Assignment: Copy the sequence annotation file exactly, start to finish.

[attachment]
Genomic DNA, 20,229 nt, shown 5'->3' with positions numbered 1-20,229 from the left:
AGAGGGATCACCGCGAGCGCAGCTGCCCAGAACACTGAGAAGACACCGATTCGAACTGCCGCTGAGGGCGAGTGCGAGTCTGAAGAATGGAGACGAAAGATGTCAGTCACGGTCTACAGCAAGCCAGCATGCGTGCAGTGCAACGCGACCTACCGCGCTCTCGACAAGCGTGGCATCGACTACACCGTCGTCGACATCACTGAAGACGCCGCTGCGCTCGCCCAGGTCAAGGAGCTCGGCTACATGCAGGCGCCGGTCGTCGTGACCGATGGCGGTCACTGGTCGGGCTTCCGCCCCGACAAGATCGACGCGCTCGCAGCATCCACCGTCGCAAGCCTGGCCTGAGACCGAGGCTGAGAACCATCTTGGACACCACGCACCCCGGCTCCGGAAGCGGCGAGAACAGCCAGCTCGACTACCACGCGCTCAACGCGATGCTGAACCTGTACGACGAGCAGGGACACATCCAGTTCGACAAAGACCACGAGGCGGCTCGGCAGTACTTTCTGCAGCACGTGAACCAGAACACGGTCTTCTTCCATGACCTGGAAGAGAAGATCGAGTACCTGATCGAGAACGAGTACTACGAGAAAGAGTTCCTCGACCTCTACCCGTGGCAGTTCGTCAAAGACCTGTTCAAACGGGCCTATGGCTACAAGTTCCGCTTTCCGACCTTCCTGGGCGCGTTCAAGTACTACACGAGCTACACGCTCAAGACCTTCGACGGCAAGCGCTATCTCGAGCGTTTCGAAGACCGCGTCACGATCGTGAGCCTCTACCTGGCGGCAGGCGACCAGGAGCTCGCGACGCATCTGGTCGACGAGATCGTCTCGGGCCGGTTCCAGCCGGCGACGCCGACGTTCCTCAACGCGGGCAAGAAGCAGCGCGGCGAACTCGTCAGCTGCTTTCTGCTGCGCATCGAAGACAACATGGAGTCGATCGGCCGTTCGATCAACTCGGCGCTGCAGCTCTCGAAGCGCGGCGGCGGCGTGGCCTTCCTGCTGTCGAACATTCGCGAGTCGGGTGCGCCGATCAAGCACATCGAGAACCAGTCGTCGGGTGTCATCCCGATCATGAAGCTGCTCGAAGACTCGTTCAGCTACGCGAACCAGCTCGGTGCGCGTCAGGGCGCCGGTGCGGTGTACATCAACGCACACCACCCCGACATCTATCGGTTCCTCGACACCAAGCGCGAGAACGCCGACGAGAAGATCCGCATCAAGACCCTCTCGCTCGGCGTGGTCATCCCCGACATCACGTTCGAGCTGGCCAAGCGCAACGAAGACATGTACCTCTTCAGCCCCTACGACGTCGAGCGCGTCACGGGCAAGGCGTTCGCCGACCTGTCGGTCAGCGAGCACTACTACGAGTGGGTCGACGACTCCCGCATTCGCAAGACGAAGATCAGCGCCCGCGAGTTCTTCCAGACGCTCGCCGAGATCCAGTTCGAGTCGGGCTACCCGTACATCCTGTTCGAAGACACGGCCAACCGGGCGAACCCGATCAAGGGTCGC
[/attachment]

Genomic DNA, 20,229 nt, shown 5'->3' with positions numbered 1-20,229 from the left:
AGAGGGATCACCGCGAGCGCAGCTGCCCAGAACACTGAGAAGACACCGATTCGAACTGCCGCTGAGGGCGAGTGCGAGTCTGAAGAATGGAGACGAAAGATGTCAGTCACGGTCTACAGCAAGCCAGCATGCGTGCAGTGCAACGCGACCTACCGCGCTCTCGACAAGCGTGGCATCGACTACACCGTCGTCGACATCACTGAAGACGCCGCTGCGCTCGCCCAGGTCAAGGAGCTCGGCTACATGCAGGCGCCGGTCGTCGTGACCGATGGCGGTCACTGGTCGGGCTTCCGCCCCGACAAGATCGACGCGCTCGCAGCATCCACCGTCGCAAGCCTGGCCTGAGACCGAGGCTGAGAACCATCTTGGACACCACGCACCCCGGCTCCGGAAGCGGCGAGAACAGCCAGCTCGACTACCACGCGCTCAACGCGATGCTGAACCTGTACGACGAGCAGGGACACATCCAGTTCGACAAAGACCACGAGGCGGCTCGGCAGTACTTTCTGCAGCACGTGAACCAGAACACGGTCTTCTTCCATGACCTGGAAGAGAAGATCGAGTACCTGATCGAGAACGAGTACTACGAGAAAGAGTTCCTCGACCTCTACCCGTGGCAGTTCGTCAAAGACCTGTTCAAACGGGCCTATGGCTACAAGTTCCGCTTTCCGACCTTCCTGGGCGCGTTCAAGTACTACACGAGCTACACGCTCAAGACCTTCGACGGCAAGCGCTATCTCGAGCGTTTCGAAGACCGCGTCACGATCGTGAGCCTCTACCTGGCGGCAGGCGACCAGGAGCTCGCGACGCATCTGGTCGACGAGATCGTCTCGGGCCGGTTCCAGCCGGCGACGCCGACGTTCCTCAACGCGGGCAAGAAGCAGCGCGGCGAACTCGTCAGCTGCTTTCTGCTGCGCATCGAAGACAACATGGAGTCGATCGGCCGTTCGATCAACTCGGCGCTGCAGCTCTCGAAGCGCGGCGGCGGCGTGGCCTTCCTGCTGTCGAACATTCGCGAGTCGGGTGCGCCGATCAAGCACATCGAGAACCAGTCGTCGGGTGTCATCCCGATCATGAAGCTGCTCGAAGACTCGTTCAGCTACGCGAACCAGCTCGGTGCGCGTCAGGGCGCCGGTGCGGTGTACATCAACGCACACCACCCCGACATCTATCGGTTCCTCGACACCAAGCGCGAGAACGCCGACGAGAAGATCCGCATCAAGACCCTCTCGCTCGGCGTGGTCATCCCCGACATCACGTTCGAGCTGGCCAAGCGCAACGAAGACATGTACCTCTTCAGCCCCTACGACGTCGAGCGCGTCACGGGCAAGGCGTTCGCCGACCTGTCGGTCAGCGAGCACTACTACGAGTGGGTCGACGACTCCCGCATTCGCAAGACGAAGATCAGCGCCCGCGAGTTCTTCCAGACGCTCGCCGAGATCCAGTTCGAGTCGGGCTACCCGTACATCCTGTTCGAAGACACGGCCAACCGGGCGAACCCGATCAAGGGTCGC